Pass Pointers to Functions in C++

In this tutorial, we will learn what are pointers and how to pass pointers to functions in C++.

Pointers

Pointer stores the address of another variable. Pointer has no data type. * is the operator called as pointer.

Syntax:

data_type * pointer_name;

Example: Pass Pointers to Functions in C++

To pass pointers to functions the arguments of the function should be pointers. Then only the function will be able to accept pointers.

#include<iostream>
using namespace std;

void swap (int *x, int *y)
{
  int temp;
  temp = *x;
  *x = *y;
  *y = temp;
}

int main()
{
  int a, b;
  a = 10;
  b = 20;
  
  int *ptr1, *ptr2;
  ptr1 = &a;
  ptr2 = &b;
  
  cout << "Before calling swap function " << endl;
  cout << "a = " << a << endl;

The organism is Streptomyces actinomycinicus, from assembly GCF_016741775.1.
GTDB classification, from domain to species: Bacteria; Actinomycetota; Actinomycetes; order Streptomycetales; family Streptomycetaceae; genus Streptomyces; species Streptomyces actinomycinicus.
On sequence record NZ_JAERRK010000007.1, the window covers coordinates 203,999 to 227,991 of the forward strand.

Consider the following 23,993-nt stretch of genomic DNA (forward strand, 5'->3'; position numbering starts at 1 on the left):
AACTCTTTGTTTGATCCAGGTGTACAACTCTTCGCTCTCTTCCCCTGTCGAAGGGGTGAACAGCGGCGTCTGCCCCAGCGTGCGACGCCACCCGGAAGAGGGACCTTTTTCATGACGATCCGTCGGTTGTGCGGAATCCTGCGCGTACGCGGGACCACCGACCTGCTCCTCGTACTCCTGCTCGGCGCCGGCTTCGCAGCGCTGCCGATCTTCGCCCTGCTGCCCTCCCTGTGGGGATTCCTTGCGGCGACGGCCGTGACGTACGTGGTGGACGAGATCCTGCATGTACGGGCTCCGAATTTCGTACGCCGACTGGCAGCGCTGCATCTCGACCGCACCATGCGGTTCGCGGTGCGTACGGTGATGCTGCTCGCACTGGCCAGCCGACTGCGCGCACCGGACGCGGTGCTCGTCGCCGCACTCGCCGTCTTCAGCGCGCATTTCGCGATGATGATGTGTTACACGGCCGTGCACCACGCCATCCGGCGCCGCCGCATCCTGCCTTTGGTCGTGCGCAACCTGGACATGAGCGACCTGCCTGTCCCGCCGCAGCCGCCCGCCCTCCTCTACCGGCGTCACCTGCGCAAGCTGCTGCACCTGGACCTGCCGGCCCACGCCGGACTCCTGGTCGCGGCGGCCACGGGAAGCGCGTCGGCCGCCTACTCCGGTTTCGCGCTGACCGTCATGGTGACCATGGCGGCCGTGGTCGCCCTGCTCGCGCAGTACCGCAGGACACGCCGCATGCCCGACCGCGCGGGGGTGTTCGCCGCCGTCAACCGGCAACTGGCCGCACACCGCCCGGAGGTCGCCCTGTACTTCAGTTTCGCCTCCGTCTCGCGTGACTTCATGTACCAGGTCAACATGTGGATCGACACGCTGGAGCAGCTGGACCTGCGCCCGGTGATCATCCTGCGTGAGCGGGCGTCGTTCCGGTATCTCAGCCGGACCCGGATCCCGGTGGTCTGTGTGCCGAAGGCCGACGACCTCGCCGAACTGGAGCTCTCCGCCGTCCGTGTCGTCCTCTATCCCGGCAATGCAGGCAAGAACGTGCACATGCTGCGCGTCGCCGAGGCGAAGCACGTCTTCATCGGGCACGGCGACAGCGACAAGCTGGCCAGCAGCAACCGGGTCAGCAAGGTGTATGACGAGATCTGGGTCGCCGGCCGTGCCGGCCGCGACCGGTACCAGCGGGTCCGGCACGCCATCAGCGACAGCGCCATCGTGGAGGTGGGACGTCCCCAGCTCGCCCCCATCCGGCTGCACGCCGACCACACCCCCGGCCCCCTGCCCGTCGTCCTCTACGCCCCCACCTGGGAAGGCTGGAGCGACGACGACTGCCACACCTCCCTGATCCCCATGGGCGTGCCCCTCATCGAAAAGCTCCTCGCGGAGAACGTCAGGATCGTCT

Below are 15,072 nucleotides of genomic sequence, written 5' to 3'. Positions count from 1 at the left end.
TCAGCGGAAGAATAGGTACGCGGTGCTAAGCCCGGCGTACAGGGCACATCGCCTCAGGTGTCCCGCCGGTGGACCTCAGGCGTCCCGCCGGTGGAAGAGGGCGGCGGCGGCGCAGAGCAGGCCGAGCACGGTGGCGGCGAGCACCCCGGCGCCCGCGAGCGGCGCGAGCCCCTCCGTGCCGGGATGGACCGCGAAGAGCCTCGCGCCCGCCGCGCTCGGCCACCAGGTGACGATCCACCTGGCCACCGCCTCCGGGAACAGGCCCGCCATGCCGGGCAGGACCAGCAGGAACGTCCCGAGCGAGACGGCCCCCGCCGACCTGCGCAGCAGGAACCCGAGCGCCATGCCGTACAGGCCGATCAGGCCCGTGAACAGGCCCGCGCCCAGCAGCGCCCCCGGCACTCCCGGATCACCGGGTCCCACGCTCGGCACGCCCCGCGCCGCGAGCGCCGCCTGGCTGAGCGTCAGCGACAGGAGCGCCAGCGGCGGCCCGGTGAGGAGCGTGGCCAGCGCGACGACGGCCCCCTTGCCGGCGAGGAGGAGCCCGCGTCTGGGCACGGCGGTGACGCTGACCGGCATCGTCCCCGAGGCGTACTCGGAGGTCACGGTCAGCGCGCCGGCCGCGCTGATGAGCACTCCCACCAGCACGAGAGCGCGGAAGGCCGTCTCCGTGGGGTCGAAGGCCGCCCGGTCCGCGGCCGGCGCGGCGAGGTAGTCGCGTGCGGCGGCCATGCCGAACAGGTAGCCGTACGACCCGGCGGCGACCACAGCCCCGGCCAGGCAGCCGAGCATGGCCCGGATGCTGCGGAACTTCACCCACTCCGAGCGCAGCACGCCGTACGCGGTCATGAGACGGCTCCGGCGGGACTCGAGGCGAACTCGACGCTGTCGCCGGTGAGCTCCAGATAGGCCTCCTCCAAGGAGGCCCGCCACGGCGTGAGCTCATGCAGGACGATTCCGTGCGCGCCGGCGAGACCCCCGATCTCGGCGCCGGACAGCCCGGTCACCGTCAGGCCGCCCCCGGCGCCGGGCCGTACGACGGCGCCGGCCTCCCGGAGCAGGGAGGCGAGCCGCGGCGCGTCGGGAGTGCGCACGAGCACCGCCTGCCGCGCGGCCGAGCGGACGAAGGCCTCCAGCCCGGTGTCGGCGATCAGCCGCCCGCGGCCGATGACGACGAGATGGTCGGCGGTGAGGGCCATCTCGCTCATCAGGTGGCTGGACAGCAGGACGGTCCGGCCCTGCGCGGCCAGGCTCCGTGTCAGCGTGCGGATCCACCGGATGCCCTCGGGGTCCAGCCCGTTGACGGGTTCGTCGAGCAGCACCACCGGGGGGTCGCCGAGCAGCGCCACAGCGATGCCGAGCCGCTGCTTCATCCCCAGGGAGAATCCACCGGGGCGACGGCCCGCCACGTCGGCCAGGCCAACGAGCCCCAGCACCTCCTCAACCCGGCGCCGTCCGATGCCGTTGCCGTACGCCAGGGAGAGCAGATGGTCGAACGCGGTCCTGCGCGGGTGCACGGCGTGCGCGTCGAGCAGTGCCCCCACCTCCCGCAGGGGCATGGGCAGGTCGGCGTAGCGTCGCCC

cout << "b = " << b << endl;
  
  swap (ptr1, ptr2);
  
  cout << "\nAfter calling swap function " << endl;
  cout << "a = " << a << endl;
  cout << "b = " << b << endl;
  
  return 0;
}

In main(), we created two int type variables a and b. We also created two pointers ptr1 and ptr2 to point to a and b. Use the & operator to get the address of a variable. Assign the addresses of a and b to ptr1 and ptr2 respectively.

We passed these pointers to the function swap. In the function swap, we swapped these two values. The changes made in the swap function get reflected in the main. In the output, we can observe that the values of a and b before and after calling the swap function are different. This happens because we used pointers.

Output:

Before calling swap function
a = 10
b = 20

After calling swap function
a = 20
b = 10

Also read, Pointers and references in C++
Advantages of reference variables over pointer variables in C++
Pointers to Functions in C++

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